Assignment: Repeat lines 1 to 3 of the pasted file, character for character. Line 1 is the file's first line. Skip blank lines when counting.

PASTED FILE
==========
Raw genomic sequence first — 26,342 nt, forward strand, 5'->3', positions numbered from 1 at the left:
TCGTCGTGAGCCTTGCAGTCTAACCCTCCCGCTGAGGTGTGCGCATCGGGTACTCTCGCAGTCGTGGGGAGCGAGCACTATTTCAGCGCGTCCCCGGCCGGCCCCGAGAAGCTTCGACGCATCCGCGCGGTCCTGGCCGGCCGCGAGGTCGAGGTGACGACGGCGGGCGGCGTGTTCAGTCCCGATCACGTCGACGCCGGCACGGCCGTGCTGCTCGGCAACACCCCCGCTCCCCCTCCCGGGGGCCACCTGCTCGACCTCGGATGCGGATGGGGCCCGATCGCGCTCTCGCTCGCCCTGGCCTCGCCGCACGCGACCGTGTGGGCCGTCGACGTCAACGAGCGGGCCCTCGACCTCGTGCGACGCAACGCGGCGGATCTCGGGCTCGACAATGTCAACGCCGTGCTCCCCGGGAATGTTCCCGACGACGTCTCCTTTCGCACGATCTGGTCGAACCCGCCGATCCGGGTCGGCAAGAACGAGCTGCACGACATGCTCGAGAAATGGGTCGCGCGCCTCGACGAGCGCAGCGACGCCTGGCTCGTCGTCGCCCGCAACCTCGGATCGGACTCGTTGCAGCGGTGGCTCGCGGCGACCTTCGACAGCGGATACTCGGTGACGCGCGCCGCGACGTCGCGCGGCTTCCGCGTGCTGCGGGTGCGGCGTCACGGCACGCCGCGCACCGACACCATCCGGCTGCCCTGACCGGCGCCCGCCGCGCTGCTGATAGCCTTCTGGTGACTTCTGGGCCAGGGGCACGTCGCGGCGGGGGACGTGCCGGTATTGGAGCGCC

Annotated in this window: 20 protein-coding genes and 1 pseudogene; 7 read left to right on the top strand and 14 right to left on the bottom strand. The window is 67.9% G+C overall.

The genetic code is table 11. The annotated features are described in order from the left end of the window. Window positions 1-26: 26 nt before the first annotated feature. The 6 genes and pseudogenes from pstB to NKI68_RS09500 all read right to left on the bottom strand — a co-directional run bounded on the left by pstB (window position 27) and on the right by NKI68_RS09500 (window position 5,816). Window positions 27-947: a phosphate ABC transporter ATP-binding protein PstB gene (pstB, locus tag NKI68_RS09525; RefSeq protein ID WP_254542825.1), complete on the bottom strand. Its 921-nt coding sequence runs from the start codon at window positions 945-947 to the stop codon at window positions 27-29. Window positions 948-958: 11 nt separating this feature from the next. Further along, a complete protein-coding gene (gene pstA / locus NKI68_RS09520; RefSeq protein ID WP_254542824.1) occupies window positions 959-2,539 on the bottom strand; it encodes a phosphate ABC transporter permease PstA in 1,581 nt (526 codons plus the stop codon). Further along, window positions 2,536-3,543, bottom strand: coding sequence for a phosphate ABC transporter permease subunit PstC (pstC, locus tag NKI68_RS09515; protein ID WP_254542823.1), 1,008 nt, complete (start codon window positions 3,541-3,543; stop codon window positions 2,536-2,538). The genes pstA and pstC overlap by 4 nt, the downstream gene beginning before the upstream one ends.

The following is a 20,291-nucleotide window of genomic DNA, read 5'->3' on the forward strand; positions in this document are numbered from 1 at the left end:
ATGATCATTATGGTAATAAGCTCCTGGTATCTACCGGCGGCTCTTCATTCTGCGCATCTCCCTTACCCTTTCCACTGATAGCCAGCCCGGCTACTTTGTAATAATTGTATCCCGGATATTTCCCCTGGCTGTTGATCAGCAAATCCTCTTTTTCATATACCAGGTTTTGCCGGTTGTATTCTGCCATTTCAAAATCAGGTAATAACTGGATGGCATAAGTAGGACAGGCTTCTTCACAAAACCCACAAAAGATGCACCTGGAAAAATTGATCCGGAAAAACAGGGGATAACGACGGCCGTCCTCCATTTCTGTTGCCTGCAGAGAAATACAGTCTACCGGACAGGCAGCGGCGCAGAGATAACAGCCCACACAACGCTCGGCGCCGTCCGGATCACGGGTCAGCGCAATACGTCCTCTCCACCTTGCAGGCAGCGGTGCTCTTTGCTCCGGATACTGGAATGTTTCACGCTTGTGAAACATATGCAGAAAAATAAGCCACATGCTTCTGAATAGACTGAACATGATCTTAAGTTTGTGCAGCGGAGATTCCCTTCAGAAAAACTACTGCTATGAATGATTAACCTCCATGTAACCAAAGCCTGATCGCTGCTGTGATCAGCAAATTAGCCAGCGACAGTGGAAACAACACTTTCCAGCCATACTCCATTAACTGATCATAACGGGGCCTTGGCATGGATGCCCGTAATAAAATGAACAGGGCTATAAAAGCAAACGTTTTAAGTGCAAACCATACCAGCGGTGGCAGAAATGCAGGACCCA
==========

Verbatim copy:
Raw genomic sequence first — 26,342 nt, forward strand, 5'->3', positions numbered from 1 at the left:
TCGTCGTGAGCCTTGCAGTCTAACCCTCCCGCTGAGGTGTGCGCATCGGGTACTCTCGCAGTCGTGGGGAGCGAGCACTATTTCAGCGCGTCCCCGGCCGGCCCCGAGAAGCTTCGACGCATCCGCGCGGTCCTGGCCGGCCGCGAGGTCGAGGTGACGACGGCGGGCGGCGTGTTCAGTCCCGATCACGTCGACGCCGGCACGGCCGTGCTGCTCGGCAACACCCCCGCTCCCCCTCCCGGGGGCCACCTGCTCGACCTCGGATGCGGATGGGGCCCGATCGCGCTCTCGCTCGCCCTGGCCTCGCCGCACGCGACCGTGTGGGCCGTCGACGTCAACGAGCGGGCCCTCGACCTCGTGCGACGCAACGCGGCGGATCTCGGGCTCGACAATGTCAACGCCGTGCTCCCCGGGAATGTTCCCGACGACGTCTCCTTTCGCACGATCTGGTCGAACCCGCCGATCCGGGTCGGCAAGAACGAGCTGCACGACATGCTCGAGAAATGGGTCGCGCGCCTCGACGAGCGCAGCGACGCCTGGCTCGTCGTCGCCCGCAACCTCGGATCGGACTCGTTGCAGCGGTGGCTCGCGGCGACCTTCGACAGCGGATACTCGGTGACGCGCGCCGCGACGTCGCGCGGCTTCCGCGTGCTGCGGGTGCGGCGTCACGGCACGCCGCGCACCGACACCATCCGGCTGCCCTGACCGGCGCCCGCCGCGCTGCTGATAGCCTTCTGGTGACTTCTGGGCCAGGGGCACGTCGCGGCGGGGGACGTGCCGGTATTGGAGCGCC

Annotated in this window: 20 protein-coding genes and 1 pseudogene; 7 read left to right on the top strand and 14 right to left on the bottom strand. The window is 67.9% G+C overall.